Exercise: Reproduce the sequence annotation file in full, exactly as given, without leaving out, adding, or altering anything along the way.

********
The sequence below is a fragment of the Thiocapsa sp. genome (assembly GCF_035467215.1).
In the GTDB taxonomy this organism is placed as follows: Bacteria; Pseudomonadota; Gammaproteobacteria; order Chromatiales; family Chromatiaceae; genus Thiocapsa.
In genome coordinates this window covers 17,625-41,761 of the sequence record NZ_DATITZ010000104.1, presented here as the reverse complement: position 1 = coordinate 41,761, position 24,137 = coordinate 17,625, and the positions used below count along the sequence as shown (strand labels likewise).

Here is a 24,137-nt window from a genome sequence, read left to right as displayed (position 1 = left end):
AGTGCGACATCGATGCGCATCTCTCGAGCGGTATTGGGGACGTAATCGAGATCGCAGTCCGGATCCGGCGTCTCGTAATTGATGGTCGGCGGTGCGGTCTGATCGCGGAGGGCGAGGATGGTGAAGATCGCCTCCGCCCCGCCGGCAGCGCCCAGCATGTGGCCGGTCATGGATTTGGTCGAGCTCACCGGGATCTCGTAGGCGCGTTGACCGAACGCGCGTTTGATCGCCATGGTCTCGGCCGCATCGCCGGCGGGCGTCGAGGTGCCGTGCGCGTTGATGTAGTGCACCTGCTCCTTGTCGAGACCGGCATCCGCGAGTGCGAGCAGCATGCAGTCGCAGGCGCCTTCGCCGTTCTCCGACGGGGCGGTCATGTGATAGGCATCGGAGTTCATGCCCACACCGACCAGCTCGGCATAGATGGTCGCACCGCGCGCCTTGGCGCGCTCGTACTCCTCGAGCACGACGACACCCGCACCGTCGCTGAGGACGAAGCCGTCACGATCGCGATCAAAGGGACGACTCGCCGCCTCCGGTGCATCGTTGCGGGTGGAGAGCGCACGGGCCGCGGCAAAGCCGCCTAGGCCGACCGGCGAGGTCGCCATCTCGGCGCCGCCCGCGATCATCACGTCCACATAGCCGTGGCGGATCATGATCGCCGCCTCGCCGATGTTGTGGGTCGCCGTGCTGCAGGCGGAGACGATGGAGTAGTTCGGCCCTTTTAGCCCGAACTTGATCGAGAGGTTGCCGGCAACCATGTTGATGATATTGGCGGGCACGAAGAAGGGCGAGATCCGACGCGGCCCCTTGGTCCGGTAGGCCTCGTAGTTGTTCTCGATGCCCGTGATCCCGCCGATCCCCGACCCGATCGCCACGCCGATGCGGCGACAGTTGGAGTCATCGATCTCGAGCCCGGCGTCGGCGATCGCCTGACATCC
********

The sequence below is a fragment of the Thiocapsa sp. genome (assembly GCF_035467215.1).
In the GTDB taxonomy this organism is placed as follows: Bacteria; Pseudomonadota; Gammaproteobacteria; order Chromatiales; family Chromatiaceae; genus Thiocapsa.
In genome coordinates this window covers 17,625-41,761 of the sequence record NZ_DATITZ010000104.1, presented here as the reverse complement: position 1 = coordinate 41,761, position 24,137 = coordinate 17,625, and the positions used below count along the sequence as shown (strand labels likewise).

Here is a 24,137-nt window from a genome sequence, read left to right as displayed (position 1 = left end):
AGTGCGACATCGATGCGCATCTCTCGAGCGGTATTGGGGACGTAATCGAGATCGCAGTCCGGATCCGGCGTCTCGTAATTGATGGTCGGCGGTGCGGTCTGATCGCGGAGGGCGAGGATGGTGAAGATCGCCTCCGCCCCGCCGGCAGCGCCCAGCATGTGGCCGGTCATGGATTTGGTCGAGCTCACCGGGATCTCGTAGGCGCGTTGACCGAACGCGCGTTTGATCGCCATGGTCTCGGCCGCATCGCCGGCGGGCGTCGAGGTGCCGTGCGCGTTGATGTAGTGCACCTGCTCCTTGTCGAGACCGGCATCCGCGAGTGCGAGCAGCATGCAGTCGCAGGCGCCTTCGCCGTTCTCCGACGGGGCGGTCATGTGATAGGCATCGGAGTTCATGCCCACACCGACCAGCTCGGCATAGATGGTCGCACCGCGCGCCTTGGCGCGCTCGTACTCCTCGAGCACGACGACACCCGCACCGTCGCTGAGGACGAAGCCGTCACGATCGCGATCAAAGGGACGACTCGCCGCCTCCGGTGCATCGTTGCGGGTGGAGAGCGCACGGGCCGCGGCAAAGCCGCCTAGGCCGACCGGCGAGGTCGCCATCTCGGCGCCGCCCGCGATCATCACGTCCACATAGCCGTGGCGGATCATGATCGCCGCCTCGCCGATGTTGTGGGTCGCCGTGCTGCAGGCGGAGACGATGGAGTAGTTCGGCCCTTTTAGCCCGAACTTGATCGAGAGGTTGCCGGCAACCATGTTGATGATATTGGCGGGCACGAAGAAGGGCGAGATCCGACGCGGCCCCTTGGTCCGGTAGGCCTCGTAGTTGTTCTCGATGCCCGTGATCCCGCCGATCCCCGACCCGATCGCCACGCCGATGCGGCGACAGTTGGAGTCATCGATCTCGAGCCCGGCGTCGGCGATCGCCTGACATCC